Monday, December 20, 2010

Short Review: Piranha 3D (Alexandre Aja, 2010)

Full of blood and extreme gore, boobs, killer fish, horror cliches, and more blood, Piranha 3D is everything you expect from such an outrageous B-grade concept, but not much more. Directed by Alexandre Aja, it is the second re-make of the 1978 original. I initially thought, as I left the cinema, that this may be the worst film I had ever seen. But I was endowed with a such a buzz that I realized I had actually enjoyed every minute of it and it is destined to be forever remembered as a cult classic. From a cinematic point-of-view, it is complete and utter garbage, with an outrageous plot full of ridiculous conveniences and predictable gags, but visually, the death and destruction captured during the piranha's massacre of the unsuspecting spring-breakers, is nothing short of astonishing, and made with the intention of creating abhorrent bad-taste fun. 

Piranha 3D opens with an ode to Steven Spielberg's Jaws (of which there are an abundance of throughout the film), which sees a man (Richard Dreyfuss) fishing on Lake Victoria. A violent earthquake hits, splitting the lake floor and causes a whirlpool in close proximity to his boat. He is sucked into the vortex, and massacred by a school of flesh-eating piranhas that emerge from the chasm. We then meet Jake (Steven R. McQueen), an unpopular kid who is admiring the attractive locals on Spring Break. He re-unites with an old crush (Kelly), who typically has a new jock boyfriend who mocks him, and by chance meets an eccentric pornographer, Derrick (Jerry O'Connell) and one of his actresses (the lovely Kelly Brook). They convince Jake to show them the local hot-spots the following day so Derrick can shoot his new film. Jake's mother (played by Elizabeth Shue) is the local Sheriff, who along with her partner Deputy Fallon (Ving Rhames) find the mutilated body of the missing fisherman, and decide to close the beach. Having bribed his younger brother and sister to stay at home unsupervised, Jake meets with Derrick and boards his vessel. Of course, Jake runs into Kelly, who accompanies him. Julie (Shue) seeks to investigate the source of tremor, taking a team of seismologists, led by Novak (Adam Scott) to the fissure. Two of the divers investigate the buried lake and find a cavern full of egg stalks. They are soon attacked by an enormous school of piranha, and Julie and Novak manage to pull the mutilated body of one of the divers into the boat, and capture a lone piranha. They take the specimen to Carl Goodman (Christopher Lloyd in his usual eccentric performance), a former marine biologist who now works as the local pet store owner. He reveals that this particular species of piranha has long been believed extinct, and that the tremor had released them from their underground entrapment, where they had since bred and evolved.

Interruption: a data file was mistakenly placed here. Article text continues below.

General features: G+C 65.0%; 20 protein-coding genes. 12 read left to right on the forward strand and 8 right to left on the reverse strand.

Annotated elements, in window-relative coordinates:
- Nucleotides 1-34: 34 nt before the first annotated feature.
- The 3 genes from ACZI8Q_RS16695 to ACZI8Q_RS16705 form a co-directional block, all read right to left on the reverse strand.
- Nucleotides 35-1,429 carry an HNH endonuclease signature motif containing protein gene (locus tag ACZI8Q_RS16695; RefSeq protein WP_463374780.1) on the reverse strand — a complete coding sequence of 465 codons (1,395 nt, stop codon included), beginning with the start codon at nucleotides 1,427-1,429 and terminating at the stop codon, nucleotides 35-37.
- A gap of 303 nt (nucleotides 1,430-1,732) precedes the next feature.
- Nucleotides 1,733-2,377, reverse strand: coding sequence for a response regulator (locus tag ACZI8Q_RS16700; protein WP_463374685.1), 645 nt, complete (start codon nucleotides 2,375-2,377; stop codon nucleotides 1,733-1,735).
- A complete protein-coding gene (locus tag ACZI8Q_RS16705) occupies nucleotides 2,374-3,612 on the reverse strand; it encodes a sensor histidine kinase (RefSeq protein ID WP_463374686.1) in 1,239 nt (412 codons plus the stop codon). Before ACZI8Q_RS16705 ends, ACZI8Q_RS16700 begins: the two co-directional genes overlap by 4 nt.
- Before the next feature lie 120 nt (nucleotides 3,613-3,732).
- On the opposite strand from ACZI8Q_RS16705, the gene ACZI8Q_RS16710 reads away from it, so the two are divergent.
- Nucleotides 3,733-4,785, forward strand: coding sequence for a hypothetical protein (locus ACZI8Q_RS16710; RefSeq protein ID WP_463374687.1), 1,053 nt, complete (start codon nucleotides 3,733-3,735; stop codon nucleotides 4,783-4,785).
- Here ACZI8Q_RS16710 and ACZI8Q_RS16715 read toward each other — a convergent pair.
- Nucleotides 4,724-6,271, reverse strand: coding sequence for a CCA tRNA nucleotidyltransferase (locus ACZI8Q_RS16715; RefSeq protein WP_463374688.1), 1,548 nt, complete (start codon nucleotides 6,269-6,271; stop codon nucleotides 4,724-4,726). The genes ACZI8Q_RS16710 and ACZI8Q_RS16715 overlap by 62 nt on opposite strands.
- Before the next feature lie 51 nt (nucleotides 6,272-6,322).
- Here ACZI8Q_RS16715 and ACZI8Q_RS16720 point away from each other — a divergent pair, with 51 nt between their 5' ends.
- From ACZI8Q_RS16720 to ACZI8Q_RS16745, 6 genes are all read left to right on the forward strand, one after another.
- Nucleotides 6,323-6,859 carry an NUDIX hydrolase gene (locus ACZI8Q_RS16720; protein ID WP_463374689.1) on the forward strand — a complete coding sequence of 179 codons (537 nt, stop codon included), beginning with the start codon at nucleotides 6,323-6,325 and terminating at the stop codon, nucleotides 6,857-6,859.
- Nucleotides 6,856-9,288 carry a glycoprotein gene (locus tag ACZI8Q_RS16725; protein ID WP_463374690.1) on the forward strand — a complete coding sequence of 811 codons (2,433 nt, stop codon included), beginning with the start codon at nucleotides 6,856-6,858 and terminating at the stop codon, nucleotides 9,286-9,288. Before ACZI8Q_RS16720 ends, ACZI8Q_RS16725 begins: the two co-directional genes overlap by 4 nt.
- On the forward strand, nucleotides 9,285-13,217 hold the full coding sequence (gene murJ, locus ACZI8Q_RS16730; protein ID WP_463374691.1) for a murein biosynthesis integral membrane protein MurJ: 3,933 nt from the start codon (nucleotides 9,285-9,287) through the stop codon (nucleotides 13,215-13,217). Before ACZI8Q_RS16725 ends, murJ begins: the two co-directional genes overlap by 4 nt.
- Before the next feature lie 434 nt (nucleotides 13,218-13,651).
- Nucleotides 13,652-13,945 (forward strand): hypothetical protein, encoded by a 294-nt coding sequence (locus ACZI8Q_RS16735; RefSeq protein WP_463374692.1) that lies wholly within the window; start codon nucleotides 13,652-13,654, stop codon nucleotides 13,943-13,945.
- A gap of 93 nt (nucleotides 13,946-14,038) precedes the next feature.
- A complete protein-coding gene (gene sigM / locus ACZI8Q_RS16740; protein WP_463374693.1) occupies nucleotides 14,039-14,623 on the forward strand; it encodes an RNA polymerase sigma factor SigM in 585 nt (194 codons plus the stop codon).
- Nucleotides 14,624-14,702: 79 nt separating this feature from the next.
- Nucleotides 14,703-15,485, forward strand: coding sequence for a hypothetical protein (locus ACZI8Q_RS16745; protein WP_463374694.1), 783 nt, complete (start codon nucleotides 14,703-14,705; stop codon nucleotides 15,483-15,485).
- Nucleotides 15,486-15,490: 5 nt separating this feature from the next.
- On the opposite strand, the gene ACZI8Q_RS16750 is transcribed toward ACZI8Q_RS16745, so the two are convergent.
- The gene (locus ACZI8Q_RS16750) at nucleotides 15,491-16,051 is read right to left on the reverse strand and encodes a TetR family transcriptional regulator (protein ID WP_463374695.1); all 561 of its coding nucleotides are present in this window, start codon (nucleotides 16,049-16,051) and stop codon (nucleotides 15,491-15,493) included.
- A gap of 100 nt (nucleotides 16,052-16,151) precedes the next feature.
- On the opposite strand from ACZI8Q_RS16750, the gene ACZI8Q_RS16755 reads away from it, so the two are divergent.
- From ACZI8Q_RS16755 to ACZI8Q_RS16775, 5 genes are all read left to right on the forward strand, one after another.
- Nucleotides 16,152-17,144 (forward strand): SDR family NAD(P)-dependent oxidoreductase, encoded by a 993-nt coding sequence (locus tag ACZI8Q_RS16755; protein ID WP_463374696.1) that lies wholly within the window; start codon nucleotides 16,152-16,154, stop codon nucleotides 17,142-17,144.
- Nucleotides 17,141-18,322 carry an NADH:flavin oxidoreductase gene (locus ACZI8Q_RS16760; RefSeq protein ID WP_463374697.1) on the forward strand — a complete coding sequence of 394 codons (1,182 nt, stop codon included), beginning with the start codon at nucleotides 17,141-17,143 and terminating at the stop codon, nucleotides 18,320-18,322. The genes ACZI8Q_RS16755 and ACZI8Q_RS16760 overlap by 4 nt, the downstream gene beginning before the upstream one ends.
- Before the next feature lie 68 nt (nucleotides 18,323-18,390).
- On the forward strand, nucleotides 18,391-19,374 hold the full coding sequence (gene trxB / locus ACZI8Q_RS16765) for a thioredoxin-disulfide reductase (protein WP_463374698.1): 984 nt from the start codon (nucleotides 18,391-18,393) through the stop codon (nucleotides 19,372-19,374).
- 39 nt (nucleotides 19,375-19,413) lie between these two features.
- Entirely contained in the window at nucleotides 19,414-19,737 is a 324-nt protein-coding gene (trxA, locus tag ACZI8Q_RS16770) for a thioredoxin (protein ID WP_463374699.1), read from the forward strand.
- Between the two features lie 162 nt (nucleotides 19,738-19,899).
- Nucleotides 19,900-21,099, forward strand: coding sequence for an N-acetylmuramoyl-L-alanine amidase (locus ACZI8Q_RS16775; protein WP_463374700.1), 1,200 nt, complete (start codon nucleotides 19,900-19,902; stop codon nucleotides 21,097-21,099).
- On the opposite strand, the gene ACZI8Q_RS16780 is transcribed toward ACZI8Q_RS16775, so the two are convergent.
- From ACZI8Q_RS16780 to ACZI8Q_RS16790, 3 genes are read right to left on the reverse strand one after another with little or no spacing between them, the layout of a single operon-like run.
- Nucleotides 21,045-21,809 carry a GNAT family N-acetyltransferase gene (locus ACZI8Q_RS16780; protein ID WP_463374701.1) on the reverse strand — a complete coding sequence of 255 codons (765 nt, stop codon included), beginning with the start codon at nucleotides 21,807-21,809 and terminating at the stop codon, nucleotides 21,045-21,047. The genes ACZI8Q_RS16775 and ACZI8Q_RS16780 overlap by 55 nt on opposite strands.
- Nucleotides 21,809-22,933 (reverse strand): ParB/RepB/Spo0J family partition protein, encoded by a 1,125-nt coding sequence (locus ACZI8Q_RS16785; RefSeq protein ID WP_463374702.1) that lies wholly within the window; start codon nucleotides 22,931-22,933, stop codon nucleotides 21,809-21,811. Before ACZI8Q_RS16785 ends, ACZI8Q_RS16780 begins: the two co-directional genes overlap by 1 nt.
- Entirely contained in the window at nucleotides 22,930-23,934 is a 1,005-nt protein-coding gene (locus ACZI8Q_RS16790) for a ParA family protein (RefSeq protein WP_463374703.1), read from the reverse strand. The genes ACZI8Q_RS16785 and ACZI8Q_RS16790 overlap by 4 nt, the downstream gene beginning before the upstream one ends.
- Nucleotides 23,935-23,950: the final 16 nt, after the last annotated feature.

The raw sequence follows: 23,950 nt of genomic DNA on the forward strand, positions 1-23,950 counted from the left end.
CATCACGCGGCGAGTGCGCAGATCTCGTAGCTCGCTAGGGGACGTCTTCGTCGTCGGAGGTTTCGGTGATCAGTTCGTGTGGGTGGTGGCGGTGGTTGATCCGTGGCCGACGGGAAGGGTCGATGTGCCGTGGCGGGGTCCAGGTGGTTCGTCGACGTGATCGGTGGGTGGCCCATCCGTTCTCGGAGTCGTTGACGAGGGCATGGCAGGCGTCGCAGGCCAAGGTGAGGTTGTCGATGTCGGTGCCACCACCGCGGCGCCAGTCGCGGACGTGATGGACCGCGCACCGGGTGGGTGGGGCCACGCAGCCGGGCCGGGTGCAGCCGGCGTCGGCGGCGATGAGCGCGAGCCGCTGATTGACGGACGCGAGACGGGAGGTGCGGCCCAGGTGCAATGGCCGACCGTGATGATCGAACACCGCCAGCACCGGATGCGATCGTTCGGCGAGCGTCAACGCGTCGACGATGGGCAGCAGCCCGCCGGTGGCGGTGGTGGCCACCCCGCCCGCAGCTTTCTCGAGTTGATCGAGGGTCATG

The final third of the film is outrageously entertaining. Before Julie, Fallon and Novak can notify and evacuate everybody from the water, the Piranha strike hits in brutal and bloody fashion. Panic and carnage ensues in incredible 3D. Flesh is devoured, limbs are torn off, a woman's hair is caught in the propellers of a speedboat, while one is sliced in half by a metal cord. Meanwhile, the porn shoot is going well, but tempers flair when the boat becomes trapped in dense submerged weeds, and then crashes into a rock and begins to sink. Soon enough the piranhas begin to strike the boat. Julie then must save as many of the locals as she can, but also rescue her son. It's all very predictable, and ridiculous. Most of the events you can see minutes before they occur, and if any of the leads find themselves in danger, you can rest assured they make it out safely. If you have minimal screen time, you are doomed. Piranha 3D is a visual feast, and while the 3D is really not necessary, there are some hilarious gimmicks. But ultimately, because so much is shot from the dark depths of the ocean, you feel like you have sunglasses on in the cinema, which is an unfortunate distraction. The plot is full of cliches, but also seemingly unlimited B-grade genre references. The nudity is for the pleasure of the eye only, and really, in how many films would you see Ving Rhames grab a functioning outboard motor and use it to take out attacking piranhas? Stock characters, awful acting and appalling dialogue can all be forgotten here, because it really is so much fun.

My Rating: 2 1/2 Stars

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